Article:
“Earlier this month, the university received a FOIA request from two students, in consultation with GetEQUAL, a lesbian, gay, bisexual and transgender rights advocacy group based in Berkeley, Calif. The request seeks access to emails to and from Laycock’s university account to three conservative political organizations, along with phone records from the professor’s work cell phone from January 2012 to May of this year and expense reports for travel during the same period. The request also seeks access to relevant emails sent to and from the professor’s assistant, and the professor’s employment contract. The request says: “At the heart of this [FOIA] request is a general concern University of Virginia resources may have been used to help finance causes that are perpetuating harm to [LGBT] individuals and the reproductive rights of women across the country, including here on UVA’s campus.”
If you’re on the faculty job market, or will be soon, you may find yourself explaining the real possibility of failure to well-meaning family and friends.
And an attitude of Hunger Games triumphalism isn’t going to he helpful, as The Chronicle of Higher Education explains in an article entitled “The Odds Are Never in Your Favor.” by Atlas Odinshoot:
“Doctoral students are usually type-A overachievers, and so your loved ones have faith that you’ll come out OK because, well, you always have.
“But the academic job market is a process that necessitates failure. Your application materials will end up in the slush pile at dozens of departments, regardless of how well suited you are for the position or how carefully you tailor your materials. Outstanding candidates can easily fail to find a position. And that’s why, when I can’t quite convey that grim reality, I tell my family and friends that if they want to know what the job market is like for Ph.D.’s, they should read (or watch) The Hunger Games.
“Whether you see yourself on the job market as Katniss Everdeen (plucky heroine), Peeta Mellark (sensitive but somewhat clueless), or Cato (ruthless killing machine), only you can say.
The odds are never in your favor. I recently asked a successful job candidate—hired as an assistant professor at a very good college—what he viewed as a good application-response rate. That is, how many interviews should you get in relation to the number of applications you submit? He said, calmly, “Talking with other graduate students, I’d say somewhere in the neighborhood of one in 20 to one in 30.”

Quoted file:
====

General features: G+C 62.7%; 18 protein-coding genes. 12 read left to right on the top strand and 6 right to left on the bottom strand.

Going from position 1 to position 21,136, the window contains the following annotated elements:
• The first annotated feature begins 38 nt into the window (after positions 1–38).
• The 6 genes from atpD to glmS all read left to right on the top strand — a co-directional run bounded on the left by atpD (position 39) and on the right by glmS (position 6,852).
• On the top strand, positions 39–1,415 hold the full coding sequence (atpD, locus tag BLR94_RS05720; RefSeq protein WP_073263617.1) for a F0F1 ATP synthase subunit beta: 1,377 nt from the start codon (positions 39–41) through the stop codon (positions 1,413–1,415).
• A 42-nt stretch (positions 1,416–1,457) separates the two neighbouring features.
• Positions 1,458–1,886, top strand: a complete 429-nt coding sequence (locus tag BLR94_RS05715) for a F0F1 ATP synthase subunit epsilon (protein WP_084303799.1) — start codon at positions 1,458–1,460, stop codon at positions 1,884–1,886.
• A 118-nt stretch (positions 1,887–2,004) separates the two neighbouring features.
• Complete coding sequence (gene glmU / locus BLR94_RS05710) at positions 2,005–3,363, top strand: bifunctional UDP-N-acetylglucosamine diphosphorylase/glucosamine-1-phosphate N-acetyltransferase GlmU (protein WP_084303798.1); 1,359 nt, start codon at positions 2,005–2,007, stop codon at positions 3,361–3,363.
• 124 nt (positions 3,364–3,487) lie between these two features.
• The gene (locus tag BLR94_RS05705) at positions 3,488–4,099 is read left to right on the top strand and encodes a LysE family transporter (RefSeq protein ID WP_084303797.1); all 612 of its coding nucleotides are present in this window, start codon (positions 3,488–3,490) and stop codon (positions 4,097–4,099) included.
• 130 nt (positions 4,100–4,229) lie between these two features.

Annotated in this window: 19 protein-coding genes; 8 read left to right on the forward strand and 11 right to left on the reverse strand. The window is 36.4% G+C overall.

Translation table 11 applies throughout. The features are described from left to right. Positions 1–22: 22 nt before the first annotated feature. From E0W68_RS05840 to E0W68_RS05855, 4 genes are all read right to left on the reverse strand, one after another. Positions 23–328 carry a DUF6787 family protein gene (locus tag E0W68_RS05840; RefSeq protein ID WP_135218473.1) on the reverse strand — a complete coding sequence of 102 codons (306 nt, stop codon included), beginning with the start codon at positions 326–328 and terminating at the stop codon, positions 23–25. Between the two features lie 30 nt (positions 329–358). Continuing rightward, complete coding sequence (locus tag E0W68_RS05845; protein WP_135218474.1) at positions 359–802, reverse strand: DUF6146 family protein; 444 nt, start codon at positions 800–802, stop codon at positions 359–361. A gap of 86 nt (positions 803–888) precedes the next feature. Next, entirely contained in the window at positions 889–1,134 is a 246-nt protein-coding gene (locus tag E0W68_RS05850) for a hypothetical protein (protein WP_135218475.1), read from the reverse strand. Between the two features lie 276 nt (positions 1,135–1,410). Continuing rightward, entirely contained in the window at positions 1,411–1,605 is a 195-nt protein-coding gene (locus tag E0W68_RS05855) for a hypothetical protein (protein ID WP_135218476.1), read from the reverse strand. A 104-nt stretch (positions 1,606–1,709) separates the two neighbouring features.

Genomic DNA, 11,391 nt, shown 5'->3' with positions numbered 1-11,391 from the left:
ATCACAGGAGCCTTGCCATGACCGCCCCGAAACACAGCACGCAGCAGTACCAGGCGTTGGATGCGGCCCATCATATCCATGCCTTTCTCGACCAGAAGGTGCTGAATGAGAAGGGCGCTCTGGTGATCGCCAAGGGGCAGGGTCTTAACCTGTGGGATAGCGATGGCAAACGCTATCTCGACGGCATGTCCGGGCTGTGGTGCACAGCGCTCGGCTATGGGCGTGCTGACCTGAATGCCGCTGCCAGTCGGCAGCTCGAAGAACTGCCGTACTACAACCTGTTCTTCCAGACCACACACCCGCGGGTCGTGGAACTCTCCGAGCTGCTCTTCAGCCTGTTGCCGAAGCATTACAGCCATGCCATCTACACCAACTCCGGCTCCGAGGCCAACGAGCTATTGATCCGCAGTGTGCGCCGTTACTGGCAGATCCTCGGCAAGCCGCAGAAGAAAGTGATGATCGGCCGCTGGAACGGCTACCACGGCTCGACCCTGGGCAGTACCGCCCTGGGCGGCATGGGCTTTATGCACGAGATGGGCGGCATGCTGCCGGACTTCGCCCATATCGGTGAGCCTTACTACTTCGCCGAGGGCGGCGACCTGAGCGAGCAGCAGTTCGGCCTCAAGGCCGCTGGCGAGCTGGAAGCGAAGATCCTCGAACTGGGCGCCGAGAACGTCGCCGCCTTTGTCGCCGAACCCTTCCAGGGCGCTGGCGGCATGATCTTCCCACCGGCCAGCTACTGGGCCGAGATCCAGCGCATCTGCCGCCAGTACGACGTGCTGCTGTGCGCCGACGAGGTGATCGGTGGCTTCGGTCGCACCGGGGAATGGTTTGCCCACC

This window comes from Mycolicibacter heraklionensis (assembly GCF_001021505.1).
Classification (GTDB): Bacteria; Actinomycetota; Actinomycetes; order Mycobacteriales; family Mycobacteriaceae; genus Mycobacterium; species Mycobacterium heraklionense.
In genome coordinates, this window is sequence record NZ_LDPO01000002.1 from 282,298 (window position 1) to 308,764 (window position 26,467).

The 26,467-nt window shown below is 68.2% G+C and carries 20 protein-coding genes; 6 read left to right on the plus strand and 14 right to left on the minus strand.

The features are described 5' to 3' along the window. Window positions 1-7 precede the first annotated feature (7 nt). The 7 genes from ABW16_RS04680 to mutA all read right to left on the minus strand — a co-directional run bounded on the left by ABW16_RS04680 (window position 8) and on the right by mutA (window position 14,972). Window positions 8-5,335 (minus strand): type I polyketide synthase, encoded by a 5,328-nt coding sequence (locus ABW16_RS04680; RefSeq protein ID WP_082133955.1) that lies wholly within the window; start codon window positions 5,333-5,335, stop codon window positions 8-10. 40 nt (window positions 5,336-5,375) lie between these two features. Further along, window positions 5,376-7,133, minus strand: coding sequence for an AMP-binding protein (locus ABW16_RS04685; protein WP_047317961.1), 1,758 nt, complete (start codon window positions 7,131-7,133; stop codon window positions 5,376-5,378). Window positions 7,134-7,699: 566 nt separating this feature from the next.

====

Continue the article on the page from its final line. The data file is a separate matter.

“Those are your odds of even getting to the interview stage. That’s not an official statistic, but official statistics don’t exist for this sort of thing. The odds of surviving the Hunger Games? One in 24.
You don’t have to spend much time at the six-day second international Psychedelic Science conference in downtown Oakland to learn that not all its 1,900 attendees are academic scientists, and that few are strangers to the power of mind-bending drugs. So reports today’s Chronicle of Higher Education:
On my first day, boarding the conference’s sunset cruise of San Francisco Bay, I meet Chad, a middle-aged man dressed in jeans and a T-shirt, who says his trips with magic mushrooms have “reawakened him to the beauty of existence. “I am here out of curiosity,” he explains, adding that he has a desire to understand what he has experienced. “It is just really nice to know they are breaking through some of the barriers with formal research. God knows there is a lot of informal research.”
“As the sun sets behind the Golden Gate Bridge, I meet Seabrook. Wearing rings in both ears and a flower badge pinned to his cap, he says he has never had a bad trip in more than 20 LSD experiences. “The main thing I love about this is it is a reunion—I have so many old friends here it is like a family,” he says.
At least half the attendees on the cruise disembark early in San Francisco to join a celebration of Bicycle Day, commemorating the day in April 1943 that the Swiss chemist Albert Hofman sampled the lysergic acid diethylamide compound that he’d discovered and then rode his bike home.
“But dotted among the conference’s psychedelic aficionados, who along with healers, artists, and activists make up the bulk of attendees, are members of another tribe. Researchers in psychiatry and psychology are here presenting their latest findings on the use of psychedelics to help treat anxiety disorders and addictions for which conventional treatments don’t always work.
“Distinguished by their suits and business dress, the researchers are for the most part keeping to themselves any personal experiences with the drugs. They stress the drugs’ dangers as well as potential benefits. And I see none disembark for Bicycle Day. “We are a bunch of serious, sober academics,” Charles Grob, a professor of psychiatry and pediatrics at the University of California at Los Angeles medical school, told me on the phone before the conference. Grob is presenting the published results of his study using psilocybin, the active ingredient in magic mushrooms, to treat severe anxiety in advanced-stage cancer patients.
“I first get to know Grob—a personable man in a baggy suit with a beard and recently trimmed salt-and-pepper hair—the afternoon after the cruise, accompanying him to a nearby Starbucks to take a break from the conference’s colorful crowds and locate some hot water in which to dunk his echinacea tea bag. “People want to talk to you, they get really interested, and they kind of get in your space, and it’s like, ‘I gotta get my echinacea tea,'” he says.”